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Smith v. National Western Life Insurance Co.

May 11, 2010

FLORENCE SMITH, PLAINTIFF,
v.
NATIONAL WESTERN LIFE INSURANCE COMPANY, DEFENDANT.



The opinion of the court was delivered by: Hon. John E. Jones III

Hon. J. Andrew Smyser

MEMORANDUM

THE BACKGROUND OF THIS MEMORANDUM IS AS FOLLOWS:

This matter is before the Court on the Report and Recommendation ("R&R") of Magistrate Judge J. Andrew Smyser (Doc. 64), filed on March 22, 2010, which recommends that we grant the Defendant's Motion for Summary Judgment. (Doc. 60). Defendant National Western Life Insurance Company ("Defendant") filed objections to the R&R on April 5, 2010. (Docs. 67 and 68). Plaintiff Florence Smith ("Plaintiff" or "Smith") filed objections to the report (Docs. 70 and 71) on April 8, 2010. The Defendant has responded to Plaintiff's objections. (Doc. 75). Accordingly, this matter is ripe for disposition. For the reasons set forth below, the Court will adopt the Magistrate Judge's R&R, grant the Defendant's Motion for Summary Judgment and close this case.

I. PROCEDURAL AND FACTUAL BACKGROUND

On November 21, 2008, Defendant removed the instant case to this Court from the Dauphin County Court of Common Pleas. (Doc. 1). In her Complaint, Plaintiff alleges that in December of 2005, she bought from the Defendant a 20 year Flexible Premium Deferred Annuity. Plaintiff paid $76,366.02 for the product. Plaintiff purchased the product from Defendant as the result of a contact with or visit to her at her residence. Plaintiff was 83 years old at the time she purchased the policy and had been diagnosed with dementia. Plaintiff alleges that she was not given a 3-day "Notice of Cancellation" as required by provisions of the Pennsylvania Unfair Trade Practices and Consumer Protection Law ("UTPCPL"), 73 P.S. § 201-7(b)(2). However, the annuity itself offered Plaintiff a 20-day period in which to cancel and have all money refunded. This cancellation provision appeared on page one of the annuity policy, in bold print. Plaintiff further alleges that she did cancel the transaction in writing on April 18, 2008, but that the Defendant has not honored her cancellation.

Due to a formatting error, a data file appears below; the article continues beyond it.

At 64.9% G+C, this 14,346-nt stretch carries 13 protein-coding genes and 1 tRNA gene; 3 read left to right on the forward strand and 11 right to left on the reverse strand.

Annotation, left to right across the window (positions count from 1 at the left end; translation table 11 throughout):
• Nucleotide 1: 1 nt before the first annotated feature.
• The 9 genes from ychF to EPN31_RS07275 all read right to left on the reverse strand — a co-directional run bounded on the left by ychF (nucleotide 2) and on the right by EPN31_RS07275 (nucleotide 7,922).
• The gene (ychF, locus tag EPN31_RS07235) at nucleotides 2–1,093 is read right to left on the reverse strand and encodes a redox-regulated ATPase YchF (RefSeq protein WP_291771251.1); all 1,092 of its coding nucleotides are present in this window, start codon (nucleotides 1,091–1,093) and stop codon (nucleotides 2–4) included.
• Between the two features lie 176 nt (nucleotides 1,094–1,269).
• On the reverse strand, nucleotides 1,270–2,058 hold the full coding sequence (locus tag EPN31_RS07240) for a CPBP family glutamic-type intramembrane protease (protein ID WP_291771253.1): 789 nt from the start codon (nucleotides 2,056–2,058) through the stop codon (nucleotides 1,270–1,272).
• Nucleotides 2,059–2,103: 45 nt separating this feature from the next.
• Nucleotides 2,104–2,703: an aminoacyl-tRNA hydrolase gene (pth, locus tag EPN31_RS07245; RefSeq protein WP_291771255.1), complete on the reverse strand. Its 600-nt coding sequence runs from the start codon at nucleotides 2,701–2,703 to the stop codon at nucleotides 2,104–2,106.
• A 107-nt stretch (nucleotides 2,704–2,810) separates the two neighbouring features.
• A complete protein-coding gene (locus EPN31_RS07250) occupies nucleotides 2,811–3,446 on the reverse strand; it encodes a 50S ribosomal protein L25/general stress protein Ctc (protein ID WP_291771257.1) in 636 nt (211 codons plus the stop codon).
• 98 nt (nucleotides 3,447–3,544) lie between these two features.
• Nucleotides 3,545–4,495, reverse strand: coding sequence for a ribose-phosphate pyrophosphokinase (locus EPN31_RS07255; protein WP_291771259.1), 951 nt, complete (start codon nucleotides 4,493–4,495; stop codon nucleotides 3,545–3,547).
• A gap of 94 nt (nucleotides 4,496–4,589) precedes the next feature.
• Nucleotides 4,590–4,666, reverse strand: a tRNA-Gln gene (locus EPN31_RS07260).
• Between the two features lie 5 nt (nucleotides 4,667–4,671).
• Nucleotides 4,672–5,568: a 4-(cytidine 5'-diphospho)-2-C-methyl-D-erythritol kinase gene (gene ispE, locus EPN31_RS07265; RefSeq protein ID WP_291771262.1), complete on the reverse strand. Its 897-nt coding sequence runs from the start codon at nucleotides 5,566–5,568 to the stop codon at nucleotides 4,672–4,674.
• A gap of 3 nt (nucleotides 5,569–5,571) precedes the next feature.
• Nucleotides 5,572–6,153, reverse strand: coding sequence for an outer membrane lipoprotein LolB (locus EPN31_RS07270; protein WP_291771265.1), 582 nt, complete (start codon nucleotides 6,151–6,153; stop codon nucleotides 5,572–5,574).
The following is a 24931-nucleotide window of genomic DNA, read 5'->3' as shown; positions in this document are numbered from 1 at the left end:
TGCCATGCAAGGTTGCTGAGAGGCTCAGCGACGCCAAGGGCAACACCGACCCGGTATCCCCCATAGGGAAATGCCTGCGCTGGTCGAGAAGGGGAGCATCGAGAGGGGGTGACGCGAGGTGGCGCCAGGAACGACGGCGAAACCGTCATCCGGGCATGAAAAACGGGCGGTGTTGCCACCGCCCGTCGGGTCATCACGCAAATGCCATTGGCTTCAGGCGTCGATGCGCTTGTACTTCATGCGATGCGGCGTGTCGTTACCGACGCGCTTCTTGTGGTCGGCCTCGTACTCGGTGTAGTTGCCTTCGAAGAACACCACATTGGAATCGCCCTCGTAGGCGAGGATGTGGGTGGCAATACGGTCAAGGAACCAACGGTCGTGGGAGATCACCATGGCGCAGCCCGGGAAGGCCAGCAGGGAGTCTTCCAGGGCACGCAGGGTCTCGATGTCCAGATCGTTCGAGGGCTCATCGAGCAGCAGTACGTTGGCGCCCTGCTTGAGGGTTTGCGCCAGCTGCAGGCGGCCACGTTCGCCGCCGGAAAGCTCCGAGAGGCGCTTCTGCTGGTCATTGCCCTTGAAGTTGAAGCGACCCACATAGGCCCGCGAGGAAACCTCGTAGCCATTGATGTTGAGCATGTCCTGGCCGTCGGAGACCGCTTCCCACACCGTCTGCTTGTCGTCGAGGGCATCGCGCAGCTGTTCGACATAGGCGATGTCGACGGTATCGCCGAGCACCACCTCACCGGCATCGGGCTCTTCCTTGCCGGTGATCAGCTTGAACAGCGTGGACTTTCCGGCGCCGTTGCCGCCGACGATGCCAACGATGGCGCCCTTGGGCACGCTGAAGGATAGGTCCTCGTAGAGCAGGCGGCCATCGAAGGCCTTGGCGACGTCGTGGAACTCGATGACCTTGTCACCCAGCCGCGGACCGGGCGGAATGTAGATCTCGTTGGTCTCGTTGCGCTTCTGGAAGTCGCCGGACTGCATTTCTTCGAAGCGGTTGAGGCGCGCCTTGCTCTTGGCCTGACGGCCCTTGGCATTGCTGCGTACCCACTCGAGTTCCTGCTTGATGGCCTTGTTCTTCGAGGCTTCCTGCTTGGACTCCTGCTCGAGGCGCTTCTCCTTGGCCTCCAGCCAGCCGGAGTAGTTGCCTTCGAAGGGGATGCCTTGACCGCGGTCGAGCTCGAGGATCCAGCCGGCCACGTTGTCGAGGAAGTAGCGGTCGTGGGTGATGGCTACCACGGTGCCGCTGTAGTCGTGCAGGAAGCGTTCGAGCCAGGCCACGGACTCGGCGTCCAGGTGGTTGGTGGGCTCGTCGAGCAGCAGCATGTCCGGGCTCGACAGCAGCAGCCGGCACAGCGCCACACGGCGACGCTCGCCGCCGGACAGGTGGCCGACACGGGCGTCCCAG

Plaintiff's Complaint contains three causes of action. In Count I, the Plaintiff states a claim under PUTPCPL, asserting that the Defendant's failure to provide her with a Notice of Cancellation form and failure to honor her written notice of cancellation dated April 18, 2008 was a deceptive act or practice that caused Plaintiff financial harm. Count II asks for the Court to Order the cancellation of the annuity contract.

Count III of the Complaint also states a claim under PUTPCPL, asserting that Lonnie Goodling, the individual who sold her the annuity product, committed an unfair or deceptive act or practice in violation of P.S. § 201-2(4) and 201-3 by misrepresenting the nature of the annuity and by engaging in conduct that was likely to create confusion or misunderstanding in the Plaintiff.

Following full briefing on the Defendant's Motion for Summary Judgment (Doc. 37), Magistrate Judge Smyser issued the instant R&R (Doc. 64), which is presently before the Court for review.

II. STANDARDS OF REVIEW

A. Review of Magistrate Judge's R&R

When objections are filed to the report of a magistrate judge, the district court makes a de novo determination of those portions of the report or specified proposed findings or recommendations to which objections are made. 28 U.S.C. § 636(b)(1); United States v. Raddatz, 447 U.S. 667, 674-75 (1980). The court may accept, reject, or modify, in whole or in part, the magistrate judge's findings or recommendations. Id. Although the standard of review is de novo, 28 U.S.C. § 636(b)(1) permits whatever reliance the district court, in the exercise of sound discretion, chooses to place on a magistrate judge's proposed findings and recommendations. Raddatz, 447 U.S. at 674-75; see also Mathews v. Weber, 423 U.S. 261, 275 (1976); Goney v. Clark, 749 F.2d 5, 7 (3d Cir. 1984).

B. Summary Judgment

Summary judgment is appropriate if the record establishes "that there is no genuine issue as to any material fact and that the movant is entitled to judgment as a matter of law." Fed. R. Civ. P. 56(c). Initially, the moving party bears the burden of demonstrating the absence of a genuine issue of material fact. Celotex Corp. v. Catrett, 477 U.S. 317, 323 (1986). The movant meets this burden by pointing to an absence of evidence supporting an essential element as to which the non-moving party will bear the burden of proof at trial. Id. at 325. Once the moving party meets its burden, the burden then shifts to the non-moving party to show that there is a genuine issue for trial. Fed. R. Civ. P. 56(e)(2). An issue is "genuine" only if there is a sufficient evidentiary basis for a reasonable jury to ...


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